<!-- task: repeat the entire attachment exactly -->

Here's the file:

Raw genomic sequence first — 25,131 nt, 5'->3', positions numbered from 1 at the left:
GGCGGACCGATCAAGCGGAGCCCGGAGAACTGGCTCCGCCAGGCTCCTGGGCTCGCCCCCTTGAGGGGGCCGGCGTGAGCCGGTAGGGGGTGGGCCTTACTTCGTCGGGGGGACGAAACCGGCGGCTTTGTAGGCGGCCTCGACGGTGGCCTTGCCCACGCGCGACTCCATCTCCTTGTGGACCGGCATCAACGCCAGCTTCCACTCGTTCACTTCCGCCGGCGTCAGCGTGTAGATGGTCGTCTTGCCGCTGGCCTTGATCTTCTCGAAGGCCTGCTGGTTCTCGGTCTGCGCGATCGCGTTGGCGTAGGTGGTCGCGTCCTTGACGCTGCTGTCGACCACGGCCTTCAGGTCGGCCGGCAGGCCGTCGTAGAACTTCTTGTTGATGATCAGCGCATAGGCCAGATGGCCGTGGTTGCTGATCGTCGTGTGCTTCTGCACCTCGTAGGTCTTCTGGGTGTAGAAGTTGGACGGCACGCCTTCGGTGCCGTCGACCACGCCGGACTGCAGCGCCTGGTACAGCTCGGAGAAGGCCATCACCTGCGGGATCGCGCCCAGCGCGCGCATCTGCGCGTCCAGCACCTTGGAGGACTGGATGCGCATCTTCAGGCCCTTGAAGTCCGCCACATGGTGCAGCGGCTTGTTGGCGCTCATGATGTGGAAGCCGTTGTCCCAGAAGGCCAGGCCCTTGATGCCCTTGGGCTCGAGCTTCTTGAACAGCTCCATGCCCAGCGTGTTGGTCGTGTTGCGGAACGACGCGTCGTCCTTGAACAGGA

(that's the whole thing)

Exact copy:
Raw genomic sequence first — 25,131 nt, 5'->3', positions numbered from 1 at the left:
GGCGGACCGATCAAGCGGAGCCCGGAGAACTGGCTCCGCCAGGCTCCTGGGCTCGCCCCCTTGAGGGGGCCGGCGTGAGCCGGTAGGGGGTGGGCCTTACTTCGTCGGGGGGACGAAACCGGCGGCTTTGTAGGCGGCCTCGACGGTGGCCTTGCCCACGCGCGACTCCATCTCCTTGTGGACCGGCATCAACGCCAGCTTCCACTCGTTCACTTCCGCCGGCGTCAGCGTGTAGATGGTCGTCTTGCCGCTGGCCTTGATCTTCTCGAAGGCCTGCTGGTTCTCGGTCTGCGCGATCGCGTTGGCGTAGGTGGTCGCGTCCTTGACGCTGCTGTCGACCACGGCCTTCAGGTCGGCCGGCAGGCCGTCGTAGAACTTCTTGTTGATGATCAGCGCATAGGCCAGATGGCCGTGGTTGCTGATCGTCGTGTGCTTCTGCACCTCGTAGGTCTTCTGGGTGTAGAAGTTGGACGGCACGCCTTCGGTGCCGTCGACCACGCCGGACTGCAGCGCCTGGTACAGCTCGGAGAAGGCCATCACCTGCGGGATCGCGCCCAGCGCGCGCATCTGCGCGTCCAGCACCTTGGAGGACTGGATGCGCATCTTCAGGCCCTTGAAGTCCGCCACATGGTGCAGCGGCTTGTTGGCGCTCATGATGTGGAAGCCGTTGTCCCAGAAGGCCAGGCCCTTGATGCCCTTGGGCTCGAGCTTCTTGAACAGCTCCATGCCCAGCGTGTTGGTCGTGTTGCGGAACGACGCGTCGTCCTTGAACAGGA